Squeezed: What You Don't Know about Orange Juice

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Yale University Press, 2009 - Business & Economics - 288 pages
Close to three quarters of U.S. households buy orange juice. Its popularity crosses class, cultural, racial, and regional divides. Why do so many of us drink orange juice? How did it turn from a luxury into a staple in just a few years? More important, how is it that we dont know the real reasons behind OJs popularity or understand the processes by which the juice is produced? In this enlightening book, Alissa Hamilton explores the hidden history of orange juice. She looks at the early forces that propelled orange juice to prominence, including a surplus of oranges that plagued Florida during most of the twentieth century and the armys need to provide vitamin C to troops overseas during World War II. She tells the stories of the FDAs decision in the early 1960s to standardize orange juice, and the juice equivalent of the cola wars that followed between Coca-Cola (which owns Minute Maid) and Pepsi (which owns Tropicana). Of particular interest to OJ drinkers will be the revelation that most orange juice comes from Brazil, not Florida, and that even not from concentrate orange juice is heated, stripped of flavor, stored for up to a year, and then reflavored before it is packaged and sold. The book concludes with a thought-provoking discussion of why consumers have the right to know how their food is produced.

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Part IIDeveloping Orange Juice Standards of Identity
Part IIIFloridas Orange Juice Industry Post1960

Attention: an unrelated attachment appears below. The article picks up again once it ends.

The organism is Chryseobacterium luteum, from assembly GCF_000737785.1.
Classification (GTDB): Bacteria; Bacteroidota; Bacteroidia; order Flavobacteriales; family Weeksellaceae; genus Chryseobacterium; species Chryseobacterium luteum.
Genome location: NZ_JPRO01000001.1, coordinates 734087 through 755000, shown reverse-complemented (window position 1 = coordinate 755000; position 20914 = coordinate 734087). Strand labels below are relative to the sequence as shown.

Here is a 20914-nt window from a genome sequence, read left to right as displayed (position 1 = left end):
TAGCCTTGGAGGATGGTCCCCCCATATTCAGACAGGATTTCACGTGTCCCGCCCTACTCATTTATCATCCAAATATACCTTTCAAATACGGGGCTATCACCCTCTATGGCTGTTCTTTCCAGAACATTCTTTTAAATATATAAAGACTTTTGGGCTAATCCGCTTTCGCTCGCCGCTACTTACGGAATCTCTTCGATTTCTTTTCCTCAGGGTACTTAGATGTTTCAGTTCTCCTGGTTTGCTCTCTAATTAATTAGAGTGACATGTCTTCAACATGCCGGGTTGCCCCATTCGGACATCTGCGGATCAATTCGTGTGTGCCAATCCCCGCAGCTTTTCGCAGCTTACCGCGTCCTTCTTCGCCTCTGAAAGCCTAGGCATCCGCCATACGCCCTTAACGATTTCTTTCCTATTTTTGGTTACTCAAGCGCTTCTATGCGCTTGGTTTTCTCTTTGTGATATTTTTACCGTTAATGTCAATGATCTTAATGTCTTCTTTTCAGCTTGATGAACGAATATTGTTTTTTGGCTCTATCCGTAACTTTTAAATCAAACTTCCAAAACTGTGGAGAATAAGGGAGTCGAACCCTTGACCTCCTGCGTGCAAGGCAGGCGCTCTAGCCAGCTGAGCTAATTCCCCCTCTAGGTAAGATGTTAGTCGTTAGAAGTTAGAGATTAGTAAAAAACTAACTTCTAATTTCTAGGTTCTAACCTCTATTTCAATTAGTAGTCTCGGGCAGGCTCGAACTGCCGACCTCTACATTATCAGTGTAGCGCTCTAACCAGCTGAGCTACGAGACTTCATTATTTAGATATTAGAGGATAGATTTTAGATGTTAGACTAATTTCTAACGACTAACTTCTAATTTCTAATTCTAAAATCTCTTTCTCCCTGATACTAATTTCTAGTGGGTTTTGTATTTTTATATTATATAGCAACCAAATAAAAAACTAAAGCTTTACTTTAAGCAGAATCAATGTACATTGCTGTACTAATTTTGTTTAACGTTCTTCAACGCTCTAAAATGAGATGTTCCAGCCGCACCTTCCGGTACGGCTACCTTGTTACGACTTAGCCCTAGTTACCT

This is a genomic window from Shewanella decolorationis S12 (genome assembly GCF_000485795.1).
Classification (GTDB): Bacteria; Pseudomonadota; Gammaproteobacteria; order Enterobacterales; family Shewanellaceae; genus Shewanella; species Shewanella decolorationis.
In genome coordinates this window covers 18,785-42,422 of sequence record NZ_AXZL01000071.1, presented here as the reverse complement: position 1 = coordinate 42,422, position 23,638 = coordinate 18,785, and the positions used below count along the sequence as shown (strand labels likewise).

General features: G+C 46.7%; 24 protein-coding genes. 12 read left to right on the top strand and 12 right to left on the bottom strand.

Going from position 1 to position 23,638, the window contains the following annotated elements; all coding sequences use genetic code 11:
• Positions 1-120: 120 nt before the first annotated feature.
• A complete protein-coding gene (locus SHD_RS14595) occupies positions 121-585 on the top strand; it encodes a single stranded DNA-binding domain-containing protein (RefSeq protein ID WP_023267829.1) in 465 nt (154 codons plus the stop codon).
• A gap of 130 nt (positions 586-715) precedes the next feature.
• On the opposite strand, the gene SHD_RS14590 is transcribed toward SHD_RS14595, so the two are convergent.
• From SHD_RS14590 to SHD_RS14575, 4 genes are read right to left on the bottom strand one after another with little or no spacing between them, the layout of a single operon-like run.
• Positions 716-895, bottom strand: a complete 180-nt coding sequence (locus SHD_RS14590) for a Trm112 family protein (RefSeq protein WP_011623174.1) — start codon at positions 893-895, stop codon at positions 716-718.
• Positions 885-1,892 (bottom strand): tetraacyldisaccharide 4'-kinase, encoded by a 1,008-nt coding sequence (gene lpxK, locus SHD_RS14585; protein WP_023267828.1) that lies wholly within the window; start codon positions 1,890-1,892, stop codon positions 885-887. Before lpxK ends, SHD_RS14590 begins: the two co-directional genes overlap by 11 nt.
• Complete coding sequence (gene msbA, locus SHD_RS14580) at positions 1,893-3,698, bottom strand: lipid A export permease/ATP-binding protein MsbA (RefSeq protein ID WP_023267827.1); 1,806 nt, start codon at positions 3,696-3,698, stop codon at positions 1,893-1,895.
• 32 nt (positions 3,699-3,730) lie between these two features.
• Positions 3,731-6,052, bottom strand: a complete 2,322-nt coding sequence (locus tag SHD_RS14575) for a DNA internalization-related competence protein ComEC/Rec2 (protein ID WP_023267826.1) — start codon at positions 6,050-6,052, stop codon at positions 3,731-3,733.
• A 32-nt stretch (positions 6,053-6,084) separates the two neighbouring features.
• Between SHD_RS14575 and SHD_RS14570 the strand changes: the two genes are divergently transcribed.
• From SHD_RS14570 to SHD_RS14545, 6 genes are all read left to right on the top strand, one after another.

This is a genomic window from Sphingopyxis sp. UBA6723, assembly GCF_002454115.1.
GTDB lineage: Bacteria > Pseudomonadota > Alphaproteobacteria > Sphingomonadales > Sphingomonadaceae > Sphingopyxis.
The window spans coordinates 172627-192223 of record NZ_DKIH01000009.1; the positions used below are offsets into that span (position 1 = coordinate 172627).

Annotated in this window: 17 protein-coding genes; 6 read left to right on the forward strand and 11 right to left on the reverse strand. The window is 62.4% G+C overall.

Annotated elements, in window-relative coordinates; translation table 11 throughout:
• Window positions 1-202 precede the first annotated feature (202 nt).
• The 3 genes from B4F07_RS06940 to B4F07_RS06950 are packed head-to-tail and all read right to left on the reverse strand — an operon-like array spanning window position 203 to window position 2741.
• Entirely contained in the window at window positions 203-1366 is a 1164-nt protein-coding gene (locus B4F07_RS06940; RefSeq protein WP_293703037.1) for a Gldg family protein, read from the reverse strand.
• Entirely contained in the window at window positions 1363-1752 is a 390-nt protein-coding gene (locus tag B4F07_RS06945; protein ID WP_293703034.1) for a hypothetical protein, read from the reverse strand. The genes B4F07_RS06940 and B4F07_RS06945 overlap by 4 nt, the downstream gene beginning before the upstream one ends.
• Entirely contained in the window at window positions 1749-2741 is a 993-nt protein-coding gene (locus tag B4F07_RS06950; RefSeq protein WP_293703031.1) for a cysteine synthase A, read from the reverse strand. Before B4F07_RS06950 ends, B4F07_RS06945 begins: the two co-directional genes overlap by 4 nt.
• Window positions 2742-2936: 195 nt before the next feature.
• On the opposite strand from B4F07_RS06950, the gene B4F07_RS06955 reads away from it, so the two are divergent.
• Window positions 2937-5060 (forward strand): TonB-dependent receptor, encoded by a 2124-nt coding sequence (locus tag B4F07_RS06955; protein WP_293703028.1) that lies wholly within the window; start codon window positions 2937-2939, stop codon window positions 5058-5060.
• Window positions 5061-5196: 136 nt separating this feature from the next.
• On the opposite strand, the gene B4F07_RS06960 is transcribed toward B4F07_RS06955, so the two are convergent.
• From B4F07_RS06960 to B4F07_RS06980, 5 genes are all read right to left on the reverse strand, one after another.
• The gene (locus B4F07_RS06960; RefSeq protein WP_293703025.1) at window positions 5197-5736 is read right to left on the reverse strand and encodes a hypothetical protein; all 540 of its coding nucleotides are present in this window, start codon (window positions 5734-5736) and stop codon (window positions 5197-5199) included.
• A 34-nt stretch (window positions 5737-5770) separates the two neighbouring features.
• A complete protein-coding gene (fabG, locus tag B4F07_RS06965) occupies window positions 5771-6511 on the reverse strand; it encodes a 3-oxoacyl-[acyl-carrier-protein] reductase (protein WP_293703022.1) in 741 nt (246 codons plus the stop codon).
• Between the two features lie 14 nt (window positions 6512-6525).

Part IVOrange Juice in the TwentyFirst Century

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About the author (2009)

ALISSA HAMILTON is an author and an expert on food processing and marketing. Her first book, Squeezed: What You Don't Know about Orange Juice, sparked a series of class-action lawsuits in the U.S. against orange-juice companies for their deceptive marketing practices. An authority on food labelling issues, Hamilton has wrote articles for various magazines, academic journals and online media sources. She has spoken at TEDxCambridge on the subject of "How Do You Eat?"; has been a guest on The Dr. Oz Show; has appeared as part of the consumer watchdog report on ABC's World News with Diane Sawyer; and has been featured and quoted in The Guardian, The Atlantic, The New Yorker, the New York Post, the Los Angeles Times, The Boston Globe, Wired, NPR, Martha Stewart Living Radio and others. A 2008-2009 Food and Society Fellow with the Institute for Agriculture and Trade Policy, she continues to work with current and former fellows to advocate for more transparency on the production of processed foods. Alissa lives in Toronto.